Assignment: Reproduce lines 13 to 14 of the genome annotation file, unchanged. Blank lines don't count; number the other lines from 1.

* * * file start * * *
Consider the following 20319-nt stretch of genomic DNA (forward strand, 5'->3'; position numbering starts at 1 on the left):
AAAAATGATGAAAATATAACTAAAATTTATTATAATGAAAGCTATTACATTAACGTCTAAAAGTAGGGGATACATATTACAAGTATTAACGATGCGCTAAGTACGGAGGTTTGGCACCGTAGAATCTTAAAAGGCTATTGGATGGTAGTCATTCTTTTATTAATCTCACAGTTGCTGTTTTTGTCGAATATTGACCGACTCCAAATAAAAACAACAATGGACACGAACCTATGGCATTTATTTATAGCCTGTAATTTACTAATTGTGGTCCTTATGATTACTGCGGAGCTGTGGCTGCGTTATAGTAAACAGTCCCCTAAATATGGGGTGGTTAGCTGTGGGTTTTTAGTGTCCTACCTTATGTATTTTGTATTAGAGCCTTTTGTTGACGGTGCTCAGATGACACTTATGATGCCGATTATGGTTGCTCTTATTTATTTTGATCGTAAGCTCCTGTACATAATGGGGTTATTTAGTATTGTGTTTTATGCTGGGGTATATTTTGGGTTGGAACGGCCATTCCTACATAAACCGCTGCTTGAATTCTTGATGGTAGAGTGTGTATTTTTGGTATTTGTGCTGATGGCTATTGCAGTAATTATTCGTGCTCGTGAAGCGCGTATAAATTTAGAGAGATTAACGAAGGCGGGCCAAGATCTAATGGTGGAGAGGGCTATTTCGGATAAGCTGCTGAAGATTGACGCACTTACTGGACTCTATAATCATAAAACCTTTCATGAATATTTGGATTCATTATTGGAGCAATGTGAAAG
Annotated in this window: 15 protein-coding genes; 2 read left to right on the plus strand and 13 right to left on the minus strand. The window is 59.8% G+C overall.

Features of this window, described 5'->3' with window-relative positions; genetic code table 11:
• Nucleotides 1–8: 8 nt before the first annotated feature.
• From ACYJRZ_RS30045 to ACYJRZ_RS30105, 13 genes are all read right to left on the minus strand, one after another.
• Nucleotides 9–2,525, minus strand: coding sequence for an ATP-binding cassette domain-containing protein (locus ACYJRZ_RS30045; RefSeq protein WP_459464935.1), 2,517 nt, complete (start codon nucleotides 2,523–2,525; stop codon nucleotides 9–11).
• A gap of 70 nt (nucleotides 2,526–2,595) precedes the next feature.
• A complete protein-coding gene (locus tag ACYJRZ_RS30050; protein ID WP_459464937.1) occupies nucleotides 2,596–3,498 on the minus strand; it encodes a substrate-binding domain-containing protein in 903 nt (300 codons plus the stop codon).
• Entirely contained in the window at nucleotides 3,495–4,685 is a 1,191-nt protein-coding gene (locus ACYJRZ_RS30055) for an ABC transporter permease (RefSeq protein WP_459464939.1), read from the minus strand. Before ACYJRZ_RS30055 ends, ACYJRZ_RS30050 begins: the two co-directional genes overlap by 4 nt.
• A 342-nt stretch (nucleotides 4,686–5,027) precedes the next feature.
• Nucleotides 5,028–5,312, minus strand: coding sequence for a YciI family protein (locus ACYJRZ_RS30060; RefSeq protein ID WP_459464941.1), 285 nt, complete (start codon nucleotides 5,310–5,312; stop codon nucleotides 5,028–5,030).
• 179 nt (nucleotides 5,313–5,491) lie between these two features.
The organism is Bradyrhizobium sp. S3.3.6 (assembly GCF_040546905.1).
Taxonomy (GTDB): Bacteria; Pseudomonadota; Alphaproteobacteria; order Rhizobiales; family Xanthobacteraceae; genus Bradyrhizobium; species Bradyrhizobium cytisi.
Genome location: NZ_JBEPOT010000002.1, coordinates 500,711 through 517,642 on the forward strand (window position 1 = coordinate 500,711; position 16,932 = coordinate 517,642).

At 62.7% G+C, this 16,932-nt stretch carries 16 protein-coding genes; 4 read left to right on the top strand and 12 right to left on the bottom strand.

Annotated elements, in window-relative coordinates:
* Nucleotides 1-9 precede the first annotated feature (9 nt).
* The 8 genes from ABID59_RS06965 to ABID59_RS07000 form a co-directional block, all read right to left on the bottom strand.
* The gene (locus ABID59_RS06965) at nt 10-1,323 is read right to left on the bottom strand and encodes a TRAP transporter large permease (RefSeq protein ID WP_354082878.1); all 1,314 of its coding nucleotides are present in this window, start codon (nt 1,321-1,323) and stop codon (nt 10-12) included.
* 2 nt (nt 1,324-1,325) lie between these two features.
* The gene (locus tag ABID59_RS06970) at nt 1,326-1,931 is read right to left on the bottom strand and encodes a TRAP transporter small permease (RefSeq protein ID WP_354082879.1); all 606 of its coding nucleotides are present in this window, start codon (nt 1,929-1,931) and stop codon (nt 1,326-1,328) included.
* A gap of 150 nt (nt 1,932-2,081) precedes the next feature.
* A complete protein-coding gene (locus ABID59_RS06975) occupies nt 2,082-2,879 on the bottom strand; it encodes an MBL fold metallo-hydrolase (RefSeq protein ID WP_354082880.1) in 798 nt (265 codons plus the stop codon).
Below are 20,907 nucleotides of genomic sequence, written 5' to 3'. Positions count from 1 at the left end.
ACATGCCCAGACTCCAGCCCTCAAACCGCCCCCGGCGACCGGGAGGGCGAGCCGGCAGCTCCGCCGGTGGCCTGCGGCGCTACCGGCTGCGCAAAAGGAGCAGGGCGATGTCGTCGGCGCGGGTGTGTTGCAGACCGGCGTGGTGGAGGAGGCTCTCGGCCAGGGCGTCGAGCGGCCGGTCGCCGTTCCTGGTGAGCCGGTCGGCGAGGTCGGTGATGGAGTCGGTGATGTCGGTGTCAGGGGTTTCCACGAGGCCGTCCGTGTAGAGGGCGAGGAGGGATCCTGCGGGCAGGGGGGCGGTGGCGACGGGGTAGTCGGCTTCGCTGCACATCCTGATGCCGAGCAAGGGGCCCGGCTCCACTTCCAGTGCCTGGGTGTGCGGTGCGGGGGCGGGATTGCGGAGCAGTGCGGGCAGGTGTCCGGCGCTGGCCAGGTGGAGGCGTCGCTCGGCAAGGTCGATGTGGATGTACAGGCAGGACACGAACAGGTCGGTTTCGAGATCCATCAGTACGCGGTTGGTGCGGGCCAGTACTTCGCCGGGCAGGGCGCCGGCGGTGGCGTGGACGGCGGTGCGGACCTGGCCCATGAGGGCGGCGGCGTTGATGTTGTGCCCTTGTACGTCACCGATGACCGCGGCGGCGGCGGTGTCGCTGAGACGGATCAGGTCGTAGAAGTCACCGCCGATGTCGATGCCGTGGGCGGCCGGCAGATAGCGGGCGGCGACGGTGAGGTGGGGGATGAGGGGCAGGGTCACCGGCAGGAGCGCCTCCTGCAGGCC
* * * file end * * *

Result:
• 179 nt (nucleotides 5,313–5,491) lie between these two features.
The organism is Bradyrhizobium sp. S3.3.6 (assembly GCF_040546905.1).